Phalaenopsis cultivars


Moth Orchid

Closely related to Vanda, there are approximately 55 species plus thousands of named hybrids of Phalaenopsis.

The group includes both epiphytes or lithophytes. Stems are short and they do NOT have pseudobulbs. Leaves are fleshy and 2-ranked. They rarely have petioles, and can sometimes be bract like and deciduous. Colour and size of flower can be variable according to variety. The lip is 3-lobed, and usually smaller and more brightly coloured than other parts of the flower.


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In winter, only water plants in early in the morning (maybe every 3-5 days), don't allow the crown of the plant to be moist overnight - this can encourage rot. Never water plants on cold or overcast days in winter.

These orchids require a relatively constant environment all year round, with temperatures never below 18 and rarely above 30oC. They require up to 90% shade over summer in warmer parts of Australia if temperatures ever go above 30oC. In winter reduce the sun protection to 70% shade. Young tender leaves in particular need shading. In mild or cool climates, greenhouse grown Phalaenopsis need 70 80% shade in sunny weather (ie, they need twice the shade of Cattleyas!)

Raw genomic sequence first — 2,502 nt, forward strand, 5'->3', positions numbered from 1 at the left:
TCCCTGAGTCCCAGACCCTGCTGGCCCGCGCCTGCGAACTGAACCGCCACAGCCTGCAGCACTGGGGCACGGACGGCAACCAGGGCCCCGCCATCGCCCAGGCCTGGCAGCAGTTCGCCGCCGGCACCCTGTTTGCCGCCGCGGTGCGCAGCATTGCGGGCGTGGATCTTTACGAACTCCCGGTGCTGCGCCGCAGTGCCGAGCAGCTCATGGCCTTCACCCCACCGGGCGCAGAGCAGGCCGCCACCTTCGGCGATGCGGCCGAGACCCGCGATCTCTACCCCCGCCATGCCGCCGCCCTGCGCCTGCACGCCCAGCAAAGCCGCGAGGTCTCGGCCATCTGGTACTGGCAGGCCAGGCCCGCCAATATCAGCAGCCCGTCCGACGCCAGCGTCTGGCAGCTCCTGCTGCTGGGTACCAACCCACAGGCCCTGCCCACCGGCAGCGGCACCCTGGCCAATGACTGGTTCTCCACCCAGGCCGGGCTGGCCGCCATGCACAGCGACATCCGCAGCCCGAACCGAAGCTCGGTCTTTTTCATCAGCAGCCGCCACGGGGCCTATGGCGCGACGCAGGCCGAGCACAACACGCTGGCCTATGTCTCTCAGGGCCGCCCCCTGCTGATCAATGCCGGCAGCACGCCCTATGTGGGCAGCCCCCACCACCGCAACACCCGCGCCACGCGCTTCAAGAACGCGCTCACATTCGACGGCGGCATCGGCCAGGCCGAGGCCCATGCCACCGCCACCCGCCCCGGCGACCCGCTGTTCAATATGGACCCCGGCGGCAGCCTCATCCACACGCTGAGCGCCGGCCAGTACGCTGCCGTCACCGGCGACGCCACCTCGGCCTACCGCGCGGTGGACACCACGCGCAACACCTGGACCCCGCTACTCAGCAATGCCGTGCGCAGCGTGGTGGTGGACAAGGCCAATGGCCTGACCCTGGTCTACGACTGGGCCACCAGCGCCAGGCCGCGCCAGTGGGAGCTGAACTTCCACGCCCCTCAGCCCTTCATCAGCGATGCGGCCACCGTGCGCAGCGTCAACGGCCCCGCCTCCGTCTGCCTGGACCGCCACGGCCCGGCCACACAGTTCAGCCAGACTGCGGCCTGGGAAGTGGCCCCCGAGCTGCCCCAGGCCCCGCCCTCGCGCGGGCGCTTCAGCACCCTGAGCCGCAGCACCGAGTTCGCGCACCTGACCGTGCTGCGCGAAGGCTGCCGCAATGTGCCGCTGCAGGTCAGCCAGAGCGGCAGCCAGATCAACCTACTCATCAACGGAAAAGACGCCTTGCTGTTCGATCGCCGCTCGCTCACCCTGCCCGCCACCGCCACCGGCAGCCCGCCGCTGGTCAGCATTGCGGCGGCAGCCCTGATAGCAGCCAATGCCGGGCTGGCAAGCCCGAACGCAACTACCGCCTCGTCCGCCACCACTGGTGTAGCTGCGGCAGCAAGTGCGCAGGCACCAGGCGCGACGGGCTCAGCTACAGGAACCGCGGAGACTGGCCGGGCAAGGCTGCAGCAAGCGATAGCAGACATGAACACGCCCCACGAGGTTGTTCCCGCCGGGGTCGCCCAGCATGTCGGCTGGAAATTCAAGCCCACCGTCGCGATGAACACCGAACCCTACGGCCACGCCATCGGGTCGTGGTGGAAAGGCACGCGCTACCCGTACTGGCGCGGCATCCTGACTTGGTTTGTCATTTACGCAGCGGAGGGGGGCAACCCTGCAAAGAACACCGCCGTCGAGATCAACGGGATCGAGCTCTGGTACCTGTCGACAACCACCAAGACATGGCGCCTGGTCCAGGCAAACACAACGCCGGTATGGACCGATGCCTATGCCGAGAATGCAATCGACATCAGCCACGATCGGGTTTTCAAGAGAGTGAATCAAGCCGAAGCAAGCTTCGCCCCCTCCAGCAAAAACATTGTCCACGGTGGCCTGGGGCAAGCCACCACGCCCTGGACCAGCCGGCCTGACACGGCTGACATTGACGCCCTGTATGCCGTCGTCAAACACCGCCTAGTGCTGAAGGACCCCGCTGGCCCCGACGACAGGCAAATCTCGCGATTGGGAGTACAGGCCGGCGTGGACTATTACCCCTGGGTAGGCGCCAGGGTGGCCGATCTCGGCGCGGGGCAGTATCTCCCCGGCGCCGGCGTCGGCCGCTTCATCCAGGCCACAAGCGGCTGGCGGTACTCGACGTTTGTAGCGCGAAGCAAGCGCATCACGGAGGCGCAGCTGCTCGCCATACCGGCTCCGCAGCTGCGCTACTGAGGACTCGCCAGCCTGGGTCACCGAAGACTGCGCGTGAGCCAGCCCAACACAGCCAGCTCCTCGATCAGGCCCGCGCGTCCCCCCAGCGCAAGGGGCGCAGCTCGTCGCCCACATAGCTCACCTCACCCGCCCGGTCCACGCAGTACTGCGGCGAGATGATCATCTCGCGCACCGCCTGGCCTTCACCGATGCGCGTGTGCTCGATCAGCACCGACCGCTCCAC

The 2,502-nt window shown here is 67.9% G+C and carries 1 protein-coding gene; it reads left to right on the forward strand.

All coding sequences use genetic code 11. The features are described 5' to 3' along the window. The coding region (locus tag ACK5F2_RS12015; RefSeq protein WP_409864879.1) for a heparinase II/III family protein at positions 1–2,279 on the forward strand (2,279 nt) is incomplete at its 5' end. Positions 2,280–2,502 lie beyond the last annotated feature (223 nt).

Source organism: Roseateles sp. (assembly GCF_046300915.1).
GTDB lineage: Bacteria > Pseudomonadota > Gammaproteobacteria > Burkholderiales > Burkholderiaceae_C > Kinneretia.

The plants are commonly grown on weathered pieces of wood, cork or fern slabs, in hanging baskets or in shallow pots filled with a very open chunky mix of bark and charcoal. Potting up or mounting  the plants should always be finished before summer. Avoid pots that are too large as this can deter good root growth.

Decaying vegetation (e.g. small amounts of leaf mould) are the best thing to feed Phalaenopsis with. Weak solutions of fish emulsion or seaweed fertilizer are also useful. Never apply fertilizer to dry plants; always water them thoroughly, then apply fertilizer. Over autumn use a low nitrogen, high potash fertilizers. Water quality significantly affects the plant performance. Alkaline or saline water will slow  down the growth. Pure clean rainwater is best if you care to collect it.


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Both hybrids and species are grown widely. There are more than 40,000 named hybrid Phalaenopsis, often grouped according to colour:
i.e. White hybrids, Pinks, Candy stripes, Yellows, Semi-albas, Sandy pinks or Novelties.

Plant Health

Aphis, mealy bug, scale, mites and fungal diseases are the most likely problems. Routine sprays of fungicide are often necessary for preventing fungal spread, particularly if growing plants outside in the tropics.

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